The whole story revolves round a simple theme of the rise of a demon, the dark force and creating a Hero to fight against the evil forces.This storyline is expanded into a superb plot just as they do in Bollywood with so many twists and turns and sub plots on the way to climax. And the end is a hilarious anti climax of the plot.It is a total laugh riot.But a serious reader of the fantasy fiction genre will be able to deduce so many critical points and allusions from it.

Overall, just read The Simoqin Prophecies to check out how well written a spoof can be. Samit here is one to you! Hope the sequel to this one will be out soon and you'll let us in for some more genuine laughter.


Submitted by aragon1400@sify.com 
(Jun 19, 2005)

Well, if you have not heard of the book you will in the future. The author has created a fantasy realm filled with wit, humor, satire, adventure and myth. The incredible (and numerous) cross references to popular charcters in the mythological-fantasy genre makes the novel unique and very readable.

Make no mistake about thinking that the book is just another fantsy novel. It is an amalgamation of the past legendary genre that gives rise to a new voice that reflects their evolution to modern times. It is the beginning of a new genre that blends traditional mythical characters with modern satire to make them endearing.

You have to give the book a chance.


Submitted by Aditya Bidikar 
(Jan 29, 2005)

At first glance, this book is highly suspicious. In fact, if I'd found it in a bookstore rather than in the library, I don't think I would've bought it. As it was, I borrowed it with a lot of trepidation. The blurb, for example, makes no mention of either originality or imagination, both of which I hold in high regard. Instead, it cites the references, ranging from Monty Python to 'The Ramayana' to 'Alice in Wonderland' and 'The Lord of the Rings'. And my usual philosophy is never to trust a book which declares it is 'in the tradition of' or 'XX (a famous book or author) meets XY (another famous book or author)' or something like it. And the author is 23. Also, at the very beginning, when you're starting to read, the author seems more of a fan-boy than an author (he is actually a rather interesting mixture). In fact, I only took it because I want Indian literature to be read all over the world, and I wanted to see how it was coming along. But I recommend that you put your inhibitions aside and read the book. Fantasy isn't a very original field these days anyway, and one more unoriginal but extremely fun book isn't to the detriment of your collection.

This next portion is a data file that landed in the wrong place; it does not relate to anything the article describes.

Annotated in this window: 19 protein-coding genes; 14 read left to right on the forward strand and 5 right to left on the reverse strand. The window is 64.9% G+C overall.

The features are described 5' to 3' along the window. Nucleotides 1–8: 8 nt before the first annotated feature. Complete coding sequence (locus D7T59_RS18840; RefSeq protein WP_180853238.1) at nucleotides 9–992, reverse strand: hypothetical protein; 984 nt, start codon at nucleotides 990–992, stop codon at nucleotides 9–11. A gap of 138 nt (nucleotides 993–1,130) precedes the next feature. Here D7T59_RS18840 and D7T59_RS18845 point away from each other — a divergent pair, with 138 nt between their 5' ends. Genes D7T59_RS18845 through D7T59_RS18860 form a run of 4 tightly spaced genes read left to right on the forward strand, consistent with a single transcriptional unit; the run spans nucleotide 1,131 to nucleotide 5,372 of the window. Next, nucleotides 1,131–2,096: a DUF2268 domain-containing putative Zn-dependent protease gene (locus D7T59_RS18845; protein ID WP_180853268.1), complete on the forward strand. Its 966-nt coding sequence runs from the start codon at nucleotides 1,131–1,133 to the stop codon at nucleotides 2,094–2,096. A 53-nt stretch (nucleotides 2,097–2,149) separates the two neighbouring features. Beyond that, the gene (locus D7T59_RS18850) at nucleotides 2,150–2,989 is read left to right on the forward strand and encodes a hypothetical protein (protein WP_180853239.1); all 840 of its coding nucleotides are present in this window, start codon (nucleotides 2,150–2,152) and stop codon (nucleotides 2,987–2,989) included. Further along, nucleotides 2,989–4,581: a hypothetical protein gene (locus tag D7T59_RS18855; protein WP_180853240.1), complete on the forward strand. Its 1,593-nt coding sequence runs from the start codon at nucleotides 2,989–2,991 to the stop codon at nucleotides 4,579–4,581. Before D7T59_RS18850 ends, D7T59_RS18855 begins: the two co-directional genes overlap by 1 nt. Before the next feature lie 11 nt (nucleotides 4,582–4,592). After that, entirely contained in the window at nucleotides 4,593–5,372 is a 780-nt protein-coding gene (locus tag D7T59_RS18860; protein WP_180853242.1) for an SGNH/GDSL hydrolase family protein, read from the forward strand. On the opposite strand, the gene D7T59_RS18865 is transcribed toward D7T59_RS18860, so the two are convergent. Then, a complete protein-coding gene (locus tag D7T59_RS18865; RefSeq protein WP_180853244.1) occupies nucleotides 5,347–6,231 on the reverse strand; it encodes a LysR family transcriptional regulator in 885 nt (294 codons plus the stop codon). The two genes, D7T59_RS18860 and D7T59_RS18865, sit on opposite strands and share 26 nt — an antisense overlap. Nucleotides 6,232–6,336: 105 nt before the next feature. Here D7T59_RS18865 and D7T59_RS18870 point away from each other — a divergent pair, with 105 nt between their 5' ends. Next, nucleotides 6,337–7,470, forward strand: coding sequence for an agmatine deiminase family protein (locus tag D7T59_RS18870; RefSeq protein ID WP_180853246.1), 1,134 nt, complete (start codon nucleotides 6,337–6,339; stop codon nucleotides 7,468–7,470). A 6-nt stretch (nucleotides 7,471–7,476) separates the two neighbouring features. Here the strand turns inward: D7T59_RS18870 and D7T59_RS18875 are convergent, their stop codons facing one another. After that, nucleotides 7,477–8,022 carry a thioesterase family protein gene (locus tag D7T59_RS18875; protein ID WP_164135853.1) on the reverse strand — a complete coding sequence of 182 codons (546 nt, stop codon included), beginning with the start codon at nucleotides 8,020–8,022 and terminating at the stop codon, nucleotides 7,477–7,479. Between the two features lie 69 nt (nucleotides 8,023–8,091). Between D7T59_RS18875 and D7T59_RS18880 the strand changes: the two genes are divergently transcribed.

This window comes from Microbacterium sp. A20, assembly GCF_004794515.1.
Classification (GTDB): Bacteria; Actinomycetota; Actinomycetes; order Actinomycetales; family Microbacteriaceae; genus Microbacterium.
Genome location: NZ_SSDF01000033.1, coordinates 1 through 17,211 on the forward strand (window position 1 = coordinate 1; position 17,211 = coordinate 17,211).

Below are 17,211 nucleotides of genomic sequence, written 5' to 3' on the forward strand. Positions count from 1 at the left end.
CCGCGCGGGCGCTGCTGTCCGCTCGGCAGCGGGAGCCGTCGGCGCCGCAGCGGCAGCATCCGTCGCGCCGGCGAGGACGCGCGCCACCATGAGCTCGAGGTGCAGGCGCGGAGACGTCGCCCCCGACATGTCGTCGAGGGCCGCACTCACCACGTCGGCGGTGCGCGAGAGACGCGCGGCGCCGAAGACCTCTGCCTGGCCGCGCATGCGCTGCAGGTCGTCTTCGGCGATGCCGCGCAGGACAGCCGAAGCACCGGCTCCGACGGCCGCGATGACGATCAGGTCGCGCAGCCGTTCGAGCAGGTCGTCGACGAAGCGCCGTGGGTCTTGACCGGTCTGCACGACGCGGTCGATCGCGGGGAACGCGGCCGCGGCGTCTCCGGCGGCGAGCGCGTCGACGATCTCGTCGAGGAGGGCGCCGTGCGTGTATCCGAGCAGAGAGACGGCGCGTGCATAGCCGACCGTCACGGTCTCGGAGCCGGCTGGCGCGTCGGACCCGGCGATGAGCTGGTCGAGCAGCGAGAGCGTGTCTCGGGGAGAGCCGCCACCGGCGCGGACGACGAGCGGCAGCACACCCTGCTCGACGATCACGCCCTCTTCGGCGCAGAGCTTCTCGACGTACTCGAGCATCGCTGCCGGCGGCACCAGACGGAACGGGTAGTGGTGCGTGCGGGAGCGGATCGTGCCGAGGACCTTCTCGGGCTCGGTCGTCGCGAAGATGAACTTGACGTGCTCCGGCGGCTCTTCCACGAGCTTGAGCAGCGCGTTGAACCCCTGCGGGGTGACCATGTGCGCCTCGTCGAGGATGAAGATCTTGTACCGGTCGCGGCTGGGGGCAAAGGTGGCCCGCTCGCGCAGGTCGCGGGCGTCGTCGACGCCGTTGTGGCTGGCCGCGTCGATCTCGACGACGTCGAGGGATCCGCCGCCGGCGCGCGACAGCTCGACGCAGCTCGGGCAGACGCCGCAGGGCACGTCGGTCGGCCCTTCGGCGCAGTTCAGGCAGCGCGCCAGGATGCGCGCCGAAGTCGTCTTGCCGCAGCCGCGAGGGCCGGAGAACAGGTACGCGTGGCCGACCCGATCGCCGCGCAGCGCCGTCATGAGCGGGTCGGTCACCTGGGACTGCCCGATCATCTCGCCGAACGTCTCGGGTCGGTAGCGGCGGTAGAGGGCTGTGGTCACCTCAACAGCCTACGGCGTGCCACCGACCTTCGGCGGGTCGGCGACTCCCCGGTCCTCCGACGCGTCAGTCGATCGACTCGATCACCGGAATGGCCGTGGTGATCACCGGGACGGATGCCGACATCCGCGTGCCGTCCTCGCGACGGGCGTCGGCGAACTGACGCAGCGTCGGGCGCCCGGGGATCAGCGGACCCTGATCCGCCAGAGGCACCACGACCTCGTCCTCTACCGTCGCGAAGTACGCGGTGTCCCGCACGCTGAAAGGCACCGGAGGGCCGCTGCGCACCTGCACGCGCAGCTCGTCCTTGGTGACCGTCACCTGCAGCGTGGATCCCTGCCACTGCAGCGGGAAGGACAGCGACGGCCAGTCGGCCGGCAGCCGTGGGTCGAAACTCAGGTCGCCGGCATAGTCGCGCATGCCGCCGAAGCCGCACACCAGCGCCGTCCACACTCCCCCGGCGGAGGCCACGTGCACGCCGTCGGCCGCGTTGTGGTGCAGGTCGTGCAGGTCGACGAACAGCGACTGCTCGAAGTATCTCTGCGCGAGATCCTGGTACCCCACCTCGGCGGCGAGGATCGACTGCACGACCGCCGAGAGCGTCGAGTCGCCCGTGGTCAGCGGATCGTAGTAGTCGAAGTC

In the very beginning, as I said, it is rather clichéd, and at one point I didn't want to read further. Not because I was bored, but because I thought there'd be nothing there. I was wrong. After the book gets in its stride, it actually gives you some rather interesting and innovative ideas, while still remaining in the range of normal heroic fantasy. I finished in two sittings, in fact.
The characters are also well-done, but the only truly interesting characters are Maya (the 'token' heroine) and Amloki (the guide). Maya is the usual 'feminist' woman like in many modern stories (that is, propounding women's superiority without being either generic as usually portrayed by men [screechy and lesbian] or sexless), but she's interesting nonetheless, because she at least seems genuine. Amloki is the typical guide, but lurking in the background, and doing good that way. And his ending is very good, if predictable (in fact it's better because it's predictable). Aswin is very generic, and Basu knows it, which is why he doesn't actually waste much time with him. Kirin is more interesting, but his ending is nothing new, and you could predict it miles off (although there is a little twist there that one might not even notice).